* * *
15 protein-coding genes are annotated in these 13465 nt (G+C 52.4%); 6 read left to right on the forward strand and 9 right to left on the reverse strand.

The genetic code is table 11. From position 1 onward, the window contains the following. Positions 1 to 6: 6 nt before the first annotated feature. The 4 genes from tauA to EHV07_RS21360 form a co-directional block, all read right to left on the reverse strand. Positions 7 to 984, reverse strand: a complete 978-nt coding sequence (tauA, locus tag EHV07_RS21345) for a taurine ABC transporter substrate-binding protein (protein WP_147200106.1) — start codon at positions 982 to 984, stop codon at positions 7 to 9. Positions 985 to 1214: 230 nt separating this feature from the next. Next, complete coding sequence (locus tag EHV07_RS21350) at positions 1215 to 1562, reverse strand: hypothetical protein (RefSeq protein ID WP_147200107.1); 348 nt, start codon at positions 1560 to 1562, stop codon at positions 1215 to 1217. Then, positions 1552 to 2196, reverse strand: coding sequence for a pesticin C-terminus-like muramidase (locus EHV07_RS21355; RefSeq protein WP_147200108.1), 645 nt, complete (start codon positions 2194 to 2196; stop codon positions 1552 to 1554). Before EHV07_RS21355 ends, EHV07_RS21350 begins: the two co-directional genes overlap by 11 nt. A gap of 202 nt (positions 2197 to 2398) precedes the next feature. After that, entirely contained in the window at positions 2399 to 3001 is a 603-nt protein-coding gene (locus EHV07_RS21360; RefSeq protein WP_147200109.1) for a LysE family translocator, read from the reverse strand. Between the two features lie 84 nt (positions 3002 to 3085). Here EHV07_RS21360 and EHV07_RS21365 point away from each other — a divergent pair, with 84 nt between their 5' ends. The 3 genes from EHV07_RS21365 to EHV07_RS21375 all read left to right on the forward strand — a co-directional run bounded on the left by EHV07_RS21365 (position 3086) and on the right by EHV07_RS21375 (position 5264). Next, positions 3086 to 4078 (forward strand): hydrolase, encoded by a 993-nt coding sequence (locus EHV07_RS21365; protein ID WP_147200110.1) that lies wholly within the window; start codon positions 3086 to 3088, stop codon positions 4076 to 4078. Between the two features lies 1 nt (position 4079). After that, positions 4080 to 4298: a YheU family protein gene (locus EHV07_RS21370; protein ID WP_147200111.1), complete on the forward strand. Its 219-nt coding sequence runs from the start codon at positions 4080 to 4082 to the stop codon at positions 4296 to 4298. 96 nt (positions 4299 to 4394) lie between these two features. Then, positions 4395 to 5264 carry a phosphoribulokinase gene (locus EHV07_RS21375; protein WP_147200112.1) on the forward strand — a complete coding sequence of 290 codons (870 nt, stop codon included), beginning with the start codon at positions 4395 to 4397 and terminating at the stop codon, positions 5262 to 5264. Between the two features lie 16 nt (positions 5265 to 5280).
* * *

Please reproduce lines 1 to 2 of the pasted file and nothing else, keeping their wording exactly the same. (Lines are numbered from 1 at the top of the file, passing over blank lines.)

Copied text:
15 protein-coding genes are annotated in these 13465 nt (G+C 52.4%); 6 read left to right on the forward strand and 9 right to left on the reverse strand.

The genetic code is table 11. From position 1 onward, the window contains the following. Positions 1 to 6: 6 nt before the first annotated feature. The 4 genes from tauA to EHV07_RS21360 form a co-directional block, all read right to left on the reverse strand. Positions 7 to 984, reverse strand: a complete 978-nt coding sequence (tauA, locus tag EHV07_RS21345) for a taurine ABC transporter substrate-binding protein (protein WP_147200106.1) — start codon at positions 982 to 984, stop codon at positions 7 to 9. Positions 985 to 1214: 230 nt separating this feature from the next. Next, complete coding sequence (locus tag EHV07_RS21350) at positions 1215 to 1562, reverse strand: hypothetical protein (RefSeq protein ID WP_147200107.1); 348 nt, start codon at positions 1560 to 1562, stop codon at positions 1215 to 1217. Then, positions 1552 to 2196, reverse strand: coding sequence for a pesticin C-terminus-like muramidase (locus EHV07_RS21355; RefSeq protein WP_147200108.1), 645 nt, complete (start codon positions 2194 to 2196; stop codon positions 1552 to 1554). Before EHV07_RS21355 ends, EHV07_RS21350 begins: the two co-directional genes overlap by 11 nt. A gap of 202 nt (positions 2197 to 2398) precedes the next feature. After that, entirely contained in the window at positions 2399 to 3001 is a 603-nt protein-coding gene (locus EHV07_RS21360; RefSeq protein WP_147200109.1) for a LysE family translocator, read from the reverse strand. Between the two features lie 84 nt (positions 3002 to 3085). Here EHV07_RS21360 and EHV07_RS21365 point away from each other — a divergent pair, with 84 nt between their 5' ends. The 3 genes from EHV07_RS21365 to EHV07_RS21375 all read left to right on the forward strand — a co-directional run bounded on the left by EHV07_RS21365 (position 3086) and on the right by EHV07_RS21375 (position 5264). Next, positions 3086 to 4078 (forward strand): hydrolase, encoded by a 993-nt coding sequence (locus EHV07_RS21365; protein ID WP_147200110.1) that lies wholly within the window; start codon positions 3086 to 3088, stop codon positions 4076 to 4078. Between the two features lies 1 nt (position 4079). After that, positions 4080 to 4298: a YheU family protein gene (locus EHV07_RS21370; protein ID WP_147200111.1), complete on the forward strand. Its 219-nt coding sequence runs from the start codon at positions 4080 to 4082 to the stop codon at positions 4296 to 4298. 96 nt (positions 4299 to 4394) lie between these two features. Then, positions 4395 to 5264 carry a phosphoribulokinase gene (locus EHV07_RS21375; protein WP_147200112.1) on the forward strand — a complete coding sequence of 290 codons (870 nt, stop codon included), beginning with the start codon at positions 4395 to 4397 and terminating at the stop codon, positions 5262 to 5264. Between the two features lie 16 nt (positions 5265 to 5280).